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Former Pittsburgh Steelers Pro Bowl receiver Yancey Thigpen and other former NFL players have filed a lawsuit against helmet manufacturer Riddell Inc. charging the Rosemont, Illinois-based company failed to warn the players about the extent in which their helmets provided protection.
The lawsuit, filed Wednesday by the Chicago-based law firm Corboy & Demetrio and the Miami-based firm The Brad Sohn Law Firm P.L.L.C., alleges that during his career Mr. Thigpen sustained “numerous concussive and sub-concussive brain traumas” while wearing a Riddell helmet.
In addition to the Steelers, Mr. Thigpen played football for 10 seasons in the NFL for the San Diego Charges and the Tennessee Titans from 1991-2000. Prior to his NFL career, he starred at Winston-Salem State University in Winston-Salem, North Carolina, the lawsuit said.
The complaint charges that in 1939, Riddell started making plastic helmets “under the guise that plastic helmets would be safer than those made of leather.”
Riddell “knew of the harmful long-term effects of brain traumas sustained by football players while wearing Riddell's supposedly effective equipment,” said the complaint filed in Cook County Circuit Court. “However, it misrepresented and concealed these facts from” Mr. Thigpen and the other players.
Riddell hid this information from Mr. Thigpen, the complaint said, to induce him to continue using its product and to induce the public to purchase its products worn by football stars.
Riddell never warned Mr. Thigpen and the other players that its plastic helmets would not prevent or diminish brain traumas associated with playing football.
In addition, the company never warned Mr. Thigpen and the other players that its helmets would not prevent concussions and “that concussions and sub-concussive brain traumas could, and would, cause permanent brain damage.”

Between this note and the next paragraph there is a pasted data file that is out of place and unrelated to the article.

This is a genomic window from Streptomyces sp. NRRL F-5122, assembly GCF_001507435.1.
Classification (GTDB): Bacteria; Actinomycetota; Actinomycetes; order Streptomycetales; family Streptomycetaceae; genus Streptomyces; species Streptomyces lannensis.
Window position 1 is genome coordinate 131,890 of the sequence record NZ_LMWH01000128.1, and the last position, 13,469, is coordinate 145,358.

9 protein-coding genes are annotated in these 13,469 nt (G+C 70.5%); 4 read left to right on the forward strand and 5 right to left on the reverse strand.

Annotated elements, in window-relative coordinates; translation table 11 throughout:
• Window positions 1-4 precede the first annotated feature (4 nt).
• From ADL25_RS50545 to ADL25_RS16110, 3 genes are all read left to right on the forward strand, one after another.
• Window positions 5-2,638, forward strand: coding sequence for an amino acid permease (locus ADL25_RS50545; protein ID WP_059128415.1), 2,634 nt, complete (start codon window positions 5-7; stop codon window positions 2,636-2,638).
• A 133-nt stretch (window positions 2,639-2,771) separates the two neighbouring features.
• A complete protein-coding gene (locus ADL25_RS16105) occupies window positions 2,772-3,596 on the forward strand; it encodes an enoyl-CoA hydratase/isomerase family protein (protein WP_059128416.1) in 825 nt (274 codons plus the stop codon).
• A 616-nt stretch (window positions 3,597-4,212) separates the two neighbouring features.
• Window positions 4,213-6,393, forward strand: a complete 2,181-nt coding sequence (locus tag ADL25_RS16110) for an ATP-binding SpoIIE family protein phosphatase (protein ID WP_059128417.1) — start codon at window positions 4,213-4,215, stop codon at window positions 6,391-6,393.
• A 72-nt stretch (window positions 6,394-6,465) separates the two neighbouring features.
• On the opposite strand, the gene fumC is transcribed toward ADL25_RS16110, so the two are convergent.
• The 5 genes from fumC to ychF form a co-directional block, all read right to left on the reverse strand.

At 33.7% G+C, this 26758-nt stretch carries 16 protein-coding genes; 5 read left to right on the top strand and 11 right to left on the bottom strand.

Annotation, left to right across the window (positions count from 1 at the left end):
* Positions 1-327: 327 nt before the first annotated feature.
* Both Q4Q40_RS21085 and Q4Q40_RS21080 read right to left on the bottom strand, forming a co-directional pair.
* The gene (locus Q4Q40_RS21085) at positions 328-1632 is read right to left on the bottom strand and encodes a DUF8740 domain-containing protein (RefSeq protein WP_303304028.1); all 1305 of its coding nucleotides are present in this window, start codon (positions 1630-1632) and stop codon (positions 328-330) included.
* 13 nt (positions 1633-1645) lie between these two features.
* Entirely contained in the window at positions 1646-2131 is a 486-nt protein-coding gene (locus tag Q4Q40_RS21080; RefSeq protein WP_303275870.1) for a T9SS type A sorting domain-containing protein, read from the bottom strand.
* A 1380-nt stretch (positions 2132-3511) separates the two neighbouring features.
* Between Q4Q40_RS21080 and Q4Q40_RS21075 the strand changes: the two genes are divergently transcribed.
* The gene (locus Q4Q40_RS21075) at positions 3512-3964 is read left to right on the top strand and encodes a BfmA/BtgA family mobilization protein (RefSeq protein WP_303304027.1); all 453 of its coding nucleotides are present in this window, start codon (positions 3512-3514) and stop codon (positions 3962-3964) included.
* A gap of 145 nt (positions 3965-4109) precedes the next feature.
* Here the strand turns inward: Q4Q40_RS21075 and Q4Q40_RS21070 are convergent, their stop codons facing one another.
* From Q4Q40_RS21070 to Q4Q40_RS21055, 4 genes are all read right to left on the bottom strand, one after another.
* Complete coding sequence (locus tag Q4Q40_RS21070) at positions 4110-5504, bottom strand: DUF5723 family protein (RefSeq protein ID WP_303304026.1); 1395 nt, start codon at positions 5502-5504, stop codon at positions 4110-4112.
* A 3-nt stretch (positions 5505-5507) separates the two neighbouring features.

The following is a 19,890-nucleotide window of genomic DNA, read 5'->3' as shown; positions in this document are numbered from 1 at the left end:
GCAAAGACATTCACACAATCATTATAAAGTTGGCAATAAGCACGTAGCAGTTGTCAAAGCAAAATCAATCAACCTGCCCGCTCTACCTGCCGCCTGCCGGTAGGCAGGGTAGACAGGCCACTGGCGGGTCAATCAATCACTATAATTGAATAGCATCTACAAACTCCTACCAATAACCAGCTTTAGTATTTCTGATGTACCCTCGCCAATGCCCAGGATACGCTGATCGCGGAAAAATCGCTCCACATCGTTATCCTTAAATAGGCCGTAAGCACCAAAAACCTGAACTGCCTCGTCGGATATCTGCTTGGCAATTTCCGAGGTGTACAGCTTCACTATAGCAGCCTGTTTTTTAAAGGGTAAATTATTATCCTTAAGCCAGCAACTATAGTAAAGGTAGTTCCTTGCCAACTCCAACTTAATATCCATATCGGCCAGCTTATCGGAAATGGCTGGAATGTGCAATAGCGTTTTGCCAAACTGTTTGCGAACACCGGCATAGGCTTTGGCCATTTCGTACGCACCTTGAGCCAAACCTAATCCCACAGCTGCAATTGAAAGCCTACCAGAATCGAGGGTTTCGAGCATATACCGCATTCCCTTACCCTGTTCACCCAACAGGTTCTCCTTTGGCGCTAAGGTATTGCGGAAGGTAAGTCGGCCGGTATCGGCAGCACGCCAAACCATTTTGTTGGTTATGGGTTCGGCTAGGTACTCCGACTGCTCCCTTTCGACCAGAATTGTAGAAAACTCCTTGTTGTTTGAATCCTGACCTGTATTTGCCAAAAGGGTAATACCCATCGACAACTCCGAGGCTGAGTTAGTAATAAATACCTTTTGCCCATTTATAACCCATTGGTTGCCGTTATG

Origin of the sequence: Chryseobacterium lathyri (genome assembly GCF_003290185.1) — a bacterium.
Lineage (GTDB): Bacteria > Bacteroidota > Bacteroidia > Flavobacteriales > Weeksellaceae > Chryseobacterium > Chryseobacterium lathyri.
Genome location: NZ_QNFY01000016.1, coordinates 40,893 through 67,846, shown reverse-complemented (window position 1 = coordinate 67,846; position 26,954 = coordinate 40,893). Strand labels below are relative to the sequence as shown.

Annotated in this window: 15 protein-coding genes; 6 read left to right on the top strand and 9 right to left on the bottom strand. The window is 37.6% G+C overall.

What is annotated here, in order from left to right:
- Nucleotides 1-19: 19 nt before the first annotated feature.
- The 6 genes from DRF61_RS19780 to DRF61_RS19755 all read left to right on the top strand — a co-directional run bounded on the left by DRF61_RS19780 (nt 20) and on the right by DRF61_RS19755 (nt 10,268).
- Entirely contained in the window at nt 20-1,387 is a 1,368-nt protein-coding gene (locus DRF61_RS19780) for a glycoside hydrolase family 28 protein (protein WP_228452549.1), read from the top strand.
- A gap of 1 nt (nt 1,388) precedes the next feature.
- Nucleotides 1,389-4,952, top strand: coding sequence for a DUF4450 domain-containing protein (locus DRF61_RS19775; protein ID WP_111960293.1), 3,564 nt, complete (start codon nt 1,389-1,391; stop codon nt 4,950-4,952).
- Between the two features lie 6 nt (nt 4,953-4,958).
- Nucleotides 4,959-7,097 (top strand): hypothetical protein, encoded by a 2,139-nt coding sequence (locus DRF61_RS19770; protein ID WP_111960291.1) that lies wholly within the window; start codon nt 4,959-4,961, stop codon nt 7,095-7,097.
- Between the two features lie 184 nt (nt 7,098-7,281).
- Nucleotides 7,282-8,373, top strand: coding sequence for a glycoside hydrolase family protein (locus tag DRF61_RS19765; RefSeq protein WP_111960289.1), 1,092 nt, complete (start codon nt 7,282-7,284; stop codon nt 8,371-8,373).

The other players who brought the lawsuit were Gregory Boone, Larry Brinson, Michael Butler, Melvin Carver, Craig Curry, James Harrell, Willard Harrell, Robert Harris, Carlton “Bailey” Jones, Brad Quast, Thomas “John” Reaves, John Michael Reichenbach, Adam Schreiber and Eric Wright.
NFL Hall of Famer and Heisman Trophy Winner Paul Hornung recently filed a similar lawsuit, claiming the plastic helmet he was provided failed to protect his brain and that Riddell failed to warn him of the helmet's risk.
Mr. Hornung suffered numerous concussions during his professional career and has been diagnosed with dementia, which has been linked to repetitive head trauma.
He won the Heisman Trophy in 1956, while playing in a leather helmet for the University of Notre Dame, the law firm said.
In the NFL, he played running back for the Green Bay Packers from 1957 to 1966, leading the league in scoring for three straight seasons and winning four NFL titles and the first Super Bowl, all while wearing a plastic Riddell helmet.
A Riddell spokesperson said the company does not comment on pending litigation.
(Reuters) — A U.S. District judge in Minnesota this week refused to dismiss a lawsuit filed by ex-players accusing the National Hockey League of failing to protect them from head injuries and withholding information about the long-term effect of concussions.